Farm Progress

Control red cedar to increase lesser-prairie chicken numbers

Research finds the birds avoid nesting in areas where trees are over 3 feet tall.

Walt Davis 1

January 1, 2018

2 Min Read
CLEARING TREES: Getting rid of woody brush, especially eastern red cedar trees, improves lesser-prairie chicken habitat. Once an area is cleared with mechanical means and fire, regular controlled burning will keep it clear.

The lesser-prairie chicken has been the subject of controversy as environmental groups have pushed for listing the birds as a threatened species — a move most ranchers and oil producers oppose.

Now, researchers from Kansas State University and the U.S. Geological Survey have empirical data that shows one of the greatest threats to lesser-prairie chicken habitat is the infestation of grasslands by eastern red cedar trees.

The encroachment of wood plants, especially red cedars is one of the greatest threats to the overall health of the prairie, turning it from open grasslands to a closed-canopy forest in as little as 40 years if left unchecked.

Researchers already were aware of that, as well as that infestations of red cedars greatly increased the risk of uncontrolled wildfire. A new study now shows that LEPCs avoid nesting in areas where there are trees.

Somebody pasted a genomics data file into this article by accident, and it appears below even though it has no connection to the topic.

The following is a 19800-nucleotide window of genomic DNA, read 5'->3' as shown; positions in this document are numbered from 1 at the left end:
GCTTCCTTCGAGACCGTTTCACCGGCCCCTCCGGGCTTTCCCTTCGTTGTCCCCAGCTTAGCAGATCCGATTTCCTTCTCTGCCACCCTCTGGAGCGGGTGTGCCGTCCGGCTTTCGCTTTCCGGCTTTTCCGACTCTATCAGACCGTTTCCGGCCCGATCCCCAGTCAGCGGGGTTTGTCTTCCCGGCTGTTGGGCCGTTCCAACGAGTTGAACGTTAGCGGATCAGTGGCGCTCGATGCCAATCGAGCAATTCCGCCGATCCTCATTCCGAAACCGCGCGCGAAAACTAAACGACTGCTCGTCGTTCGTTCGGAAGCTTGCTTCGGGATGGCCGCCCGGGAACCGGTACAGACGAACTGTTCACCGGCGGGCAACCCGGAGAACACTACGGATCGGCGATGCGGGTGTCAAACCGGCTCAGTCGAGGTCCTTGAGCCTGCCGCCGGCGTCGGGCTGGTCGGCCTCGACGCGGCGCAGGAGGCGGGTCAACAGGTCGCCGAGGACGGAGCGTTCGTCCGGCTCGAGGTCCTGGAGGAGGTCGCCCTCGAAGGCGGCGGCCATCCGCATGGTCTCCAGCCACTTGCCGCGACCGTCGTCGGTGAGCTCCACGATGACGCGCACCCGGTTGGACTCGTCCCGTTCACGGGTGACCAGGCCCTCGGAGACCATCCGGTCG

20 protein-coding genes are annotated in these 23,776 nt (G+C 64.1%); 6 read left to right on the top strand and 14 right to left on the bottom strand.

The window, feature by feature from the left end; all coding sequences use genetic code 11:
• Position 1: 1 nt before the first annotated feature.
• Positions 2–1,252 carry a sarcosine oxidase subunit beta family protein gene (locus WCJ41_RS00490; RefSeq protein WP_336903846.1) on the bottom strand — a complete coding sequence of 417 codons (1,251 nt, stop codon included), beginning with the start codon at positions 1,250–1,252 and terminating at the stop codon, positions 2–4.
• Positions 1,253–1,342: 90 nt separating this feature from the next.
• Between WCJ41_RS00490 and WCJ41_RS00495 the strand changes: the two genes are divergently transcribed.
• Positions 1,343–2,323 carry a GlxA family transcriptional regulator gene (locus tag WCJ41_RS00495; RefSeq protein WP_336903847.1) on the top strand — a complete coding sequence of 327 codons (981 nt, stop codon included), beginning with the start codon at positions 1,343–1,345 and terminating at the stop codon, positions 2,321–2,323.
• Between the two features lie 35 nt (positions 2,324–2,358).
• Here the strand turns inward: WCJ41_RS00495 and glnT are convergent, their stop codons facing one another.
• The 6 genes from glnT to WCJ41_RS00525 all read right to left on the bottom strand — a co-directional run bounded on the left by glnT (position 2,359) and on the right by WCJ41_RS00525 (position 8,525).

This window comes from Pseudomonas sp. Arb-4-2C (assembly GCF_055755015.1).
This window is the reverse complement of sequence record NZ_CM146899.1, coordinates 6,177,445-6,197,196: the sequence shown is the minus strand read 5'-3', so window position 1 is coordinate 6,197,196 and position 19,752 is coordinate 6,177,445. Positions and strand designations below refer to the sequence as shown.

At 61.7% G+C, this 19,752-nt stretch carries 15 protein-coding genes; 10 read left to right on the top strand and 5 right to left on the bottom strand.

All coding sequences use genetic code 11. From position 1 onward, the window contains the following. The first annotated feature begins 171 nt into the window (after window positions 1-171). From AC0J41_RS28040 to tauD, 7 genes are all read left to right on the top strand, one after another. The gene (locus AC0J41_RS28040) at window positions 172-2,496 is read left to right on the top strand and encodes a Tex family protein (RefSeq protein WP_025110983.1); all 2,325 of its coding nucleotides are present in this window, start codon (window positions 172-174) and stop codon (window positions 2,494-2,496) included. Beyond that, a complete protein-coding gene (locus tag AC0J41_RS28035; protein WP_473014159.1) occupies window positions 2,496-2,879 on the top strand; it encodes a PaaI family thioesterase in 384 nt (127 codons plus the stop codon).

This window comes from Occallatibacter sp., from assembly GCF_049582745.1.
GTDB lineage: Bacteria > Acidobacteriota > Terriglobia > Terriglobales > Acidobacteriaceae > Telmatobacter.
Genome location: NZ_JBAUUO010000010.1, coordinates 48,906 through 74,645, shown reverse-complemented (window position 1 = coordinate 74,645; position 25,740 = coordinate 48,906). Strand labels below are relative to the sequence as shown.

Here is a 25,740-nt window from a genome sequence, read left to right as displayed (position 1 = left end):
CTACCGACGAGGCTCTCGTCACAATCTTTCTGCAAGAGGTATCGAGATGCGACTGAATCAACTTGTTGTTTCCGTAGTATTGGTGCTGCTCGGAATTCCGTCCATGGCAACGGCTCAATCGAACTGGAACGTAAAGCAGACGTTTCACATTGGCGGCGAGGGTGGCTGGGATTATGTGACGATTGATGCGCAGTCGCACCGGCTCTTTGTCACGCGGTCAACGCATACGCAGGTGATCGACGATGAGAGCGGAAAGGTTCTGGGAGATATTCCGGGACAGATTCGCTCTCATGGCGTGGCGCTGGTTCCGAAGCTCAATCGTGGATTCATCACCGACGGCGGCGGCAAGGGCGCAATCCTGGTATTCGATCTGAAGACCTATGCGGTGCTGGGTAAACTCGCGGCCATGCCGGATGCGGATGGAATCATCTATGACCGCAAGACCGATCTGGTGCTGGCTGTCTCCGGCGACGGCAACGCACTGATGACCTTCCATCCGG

Researchers placed GPS transmitters on 58 female LEPCs for two years and tracked their movement on 35,000 acres of private land in south-central Kansas. The idea was to measure the birds’ response to trees 3 feet or taller, 80% of which were eastern red cedars.

They found that the birds did not nest in grasslands where there was more than one tree per acre; they avoided trees by about 1,000 feet when selecting habitat and nesting sites; and they stopped using grasslands altogether when the tree density reached three trees per acre.

Researchers speculated that the strong aversion to trees could be a response to trees providing perches and cover for raptors, who are the major predators of LEPCs, as well as providing a way for mammalian predators such as coyotes and bobcats.

A report on the research, titled the lesser-prairie chicken Initiative Science to Solutions Series, says that removing red cedar trees provides a better habitat for prairie wildlife and for domestic livestock production.

Red cedars use a tremendous amount of water and cause a shift of habitat from warm-season grasses to cool-season grasses.

In fact, in the aftermath of the Anderson Creek wildfire in 2016 which destroyed thousands of red cedar trees, springs sprang back to life, creating streams in places that had been devoid of surface water for more than 30 years.

The researchers suggested that controlling red cedar invasion with targeting cutting and burning is a cost-effective to rapidly restore open grasslands and improve the habitat that encourages grassland bird species to thrive.

Choosing restoration in areas with low infestation and adjacent LEPC habitat makes it possible for the birds to move quickly into the improved habitat.

 

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